A review of this year’s polling data reveals that Gallup does not provide the most accurate gauge of ObamaCare’s popularity.

Congress claimed that ObamaCare would be paid for largely by cutting roughly $1 trillion from Medicare over ObamaCare’s real first ten years (2014 to 2023) and $455 billion through 2019 alone, but Congress’s latest game of kick-the-can-down-the-road suggests that these cuts might not get made, in which case ObamaCare would cause deficits to rise by about $1 trillion over a decade.

Despite the publicity it has received, the official estimate of the White House Office of Management and Budget is that not even one in every thousand Americans will be impacted by ObamaCare’s “patient’s bill of rights” — and this disclosure stands in stark contrast to the administration’s estimate that ObamaCare could cause more than half of all Americans with employer-based health plans to lose their current plan.

ObamaCare, with its various new or increased taxes on middle-class Americans, would violate many times over President Obama’s pledge to not raise “any form of taxes” on those making less than $250,000.

When it comes to ways to make coverage available to uninsured Americans with expensive preexising conditions, high-risk pools would cost less than one-tenth as much as ObamaCare, wouldn’t raise everyone else’s premiums, wouldn’t decimate the private insurance market, and wouldn’t leave us with government-run health care.

When it comes to the young and the old, ObamaCare would force an unconventional redistribution of wealth — as its price controls would force insurers to raise rates on younger (generally poorer) Americans relative to older (generally wealthier) ones.  This distortion of the market and of nature would likely lead to a host of unpleasant consequences — including, for young adults, the likely consequence of having to forego insurance, getting fined as a result, and having more trouble finding a job.

Four decades of empirical evidence have shown that the costs of government-run health care have risen far more than the costs of privately purchased care, suggesting that American health costs will likely accelerate if ObamaCare goes into effect.  Since 1970, Medicare’s costs have risen 34% more, per patient, than the combined costs of all health care in America apart from Medicare and Medicaid.  This is true despite very generous treatment of Medicare, such as counting the Medicare prescription drug program as part of privately purchased care, counting health care purchased privately by Medicare beneficiaries (including Medicare copayments and Medigap insurance) among the costs of private care, and not adjusting for significant cost-shifting from Medicare to private entities.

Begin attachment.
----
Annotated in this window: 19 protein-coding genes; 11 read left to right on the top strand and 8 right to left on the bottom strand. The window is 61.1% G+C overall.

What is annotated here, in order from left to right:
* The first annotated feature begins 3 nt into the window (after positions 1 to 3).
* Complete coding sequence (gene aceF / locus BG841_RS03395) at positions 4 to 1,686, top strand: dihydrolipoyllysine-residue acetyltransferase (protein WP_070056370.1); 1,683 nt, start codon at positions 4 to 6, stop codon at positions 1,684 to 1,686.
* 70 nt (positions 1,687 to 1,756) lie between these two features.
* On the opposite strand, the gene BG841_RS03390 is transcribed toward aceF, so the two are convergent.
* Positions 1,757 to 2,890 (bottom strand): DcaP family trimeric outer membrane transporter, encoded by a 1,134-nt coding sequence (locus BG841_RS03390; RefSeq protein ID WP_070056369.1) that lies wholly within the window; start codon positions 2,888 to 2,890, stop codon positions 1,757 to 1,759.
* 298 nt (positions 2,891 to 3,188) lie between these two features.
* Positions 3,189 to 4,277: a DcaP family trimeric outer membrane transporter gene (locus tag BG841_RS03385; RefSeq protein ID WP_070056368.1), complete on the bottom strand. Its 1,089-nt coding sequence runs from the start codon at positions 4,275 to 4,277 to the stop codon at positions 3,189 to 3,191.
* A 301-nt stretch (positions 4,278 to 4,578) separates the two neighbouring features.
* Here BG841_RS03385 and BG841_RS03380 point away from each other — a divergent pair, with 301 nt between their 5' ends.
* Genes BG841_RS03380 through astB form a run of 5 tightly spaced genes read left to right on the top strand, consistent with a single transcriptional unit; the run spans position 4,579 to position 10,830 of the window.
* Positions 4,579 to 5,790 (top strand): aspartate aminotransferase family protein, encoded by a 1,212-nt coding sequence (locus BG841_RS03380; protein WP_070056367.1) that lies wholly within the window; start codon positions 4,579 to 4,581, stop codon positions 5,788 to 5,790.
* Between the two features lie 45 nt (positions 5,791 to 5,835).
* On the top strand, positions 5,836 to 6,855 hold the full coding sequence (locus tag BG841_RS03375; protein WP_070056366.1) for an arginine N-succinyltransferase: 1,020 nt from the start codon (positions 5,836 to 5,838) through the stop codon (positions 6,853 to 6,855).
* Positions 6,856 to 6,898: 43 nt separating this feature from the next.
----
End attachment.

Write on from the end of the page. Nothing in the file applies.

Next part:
As health care becomes politicized — with basic economic principles being denied — the Obama administration considers coercing states to issue price-controls on health insurers, by threatening to withhold tax revenue to states if they don’t. This would effectively leave private insurers with only two options:  ration care, or go out of business.

“Physician Hospitals of America — an organization based in Sioux Falls, S.D.– said the reform law will ‘virtually destroy’ more than 60 hospitals that were under development and leaves few prospects for the future of the industry. ‘Patients across the country should be outraged that, at a time when the government is supposedly attempting to increase access to care, it has chosen to stop the growth of many of the best hospitals in the country,’ said Molly Sandvig, PHA’s executive director.”

The history of federal health-care programs shows that costs have surpassed estimates by tremendous margins.  The exception has been the Medicare prescription drug program, which has controlled costs by injecting the sort of private competition and choice that ObamaCare would dramatically diminish.